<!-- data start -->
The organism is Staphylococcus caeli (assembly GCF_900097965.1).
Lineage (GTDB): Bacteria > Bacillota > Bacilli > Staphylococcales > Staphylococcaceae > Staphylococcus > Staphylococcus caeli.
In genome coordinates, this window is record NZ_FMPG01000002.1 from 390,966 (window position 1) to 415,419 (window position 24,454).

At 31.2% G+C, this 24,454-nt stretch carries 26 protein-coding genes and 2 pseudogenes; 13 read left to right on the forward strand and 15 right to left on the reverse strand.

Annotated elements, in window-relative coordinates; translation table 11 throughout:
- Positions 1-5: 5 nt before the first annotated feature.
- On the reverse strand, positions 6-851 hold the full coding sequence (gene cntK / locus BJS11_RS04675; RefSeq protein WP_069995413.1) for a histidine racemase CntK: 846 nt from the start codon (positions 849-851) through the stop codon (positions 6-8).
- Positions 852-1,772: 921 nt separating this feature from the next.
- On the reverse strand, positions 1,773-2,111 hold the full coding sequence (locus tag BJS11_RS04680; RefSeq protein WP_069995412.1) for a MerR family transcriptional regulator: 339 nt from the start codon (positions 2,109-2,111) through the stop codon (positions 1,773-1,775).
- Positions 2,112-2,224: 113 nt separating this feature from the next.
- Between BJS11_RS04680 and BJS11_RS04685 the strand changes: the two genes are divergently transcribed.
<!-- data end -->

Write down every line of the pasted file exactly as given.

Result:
The organism is Staphylococcus caeli (assembly GCF_900097965.1).
Lineage (GTDB): Bacteria > Bacillota > Bacilli > Staphylococcales > Staphylococcaceae > Staphylococcus > Staphylococcus caeli.
In genome coordinates, this window is record NZ_FMPG01000002.1 from 390,966 (window position 1) to 415,419 (window position 24,454).

At 31.2% G+C, this 24,454-nt stretch carries 26 protein-coding genes and 2 pseudogenes; 13 read left to right on the forward strand and 15 right to left on the reverse strand.

Annotated elements, in window-relative coordinates; translation table 11 throughout:
- Positions 1-5: 5 nt before the first annotated feature.
- On the reverse strand, positions 6-851 hold the full coding sequence (gene cntK / locus BJS11_RS04675; RefSeq protein WP_069995413.1) for a histidine racemase CntK: 846 nt from the start codon (positions 849-851) through the stop codon (positions 6-8).
- Positions 852-1,772: 921 nt separating this feature from the next.
- On the reverse strand, positions 1,773-2,111 hold the full coding sequence (locus tag BJS11_RS04680; RefSeq protein WP_069995412.1) for a MerR family transcriptional regulator: 339 nt from the start codon (positions 2,109-2,111) through the stop codon (positions 1,773-1,775).
- Positions 2,112-2,224: 113 nt separating this feature from the next.
- Between BJS11_RS04680 and BJS11_RS04685 the strand changes: the two genes are divergently transcribed.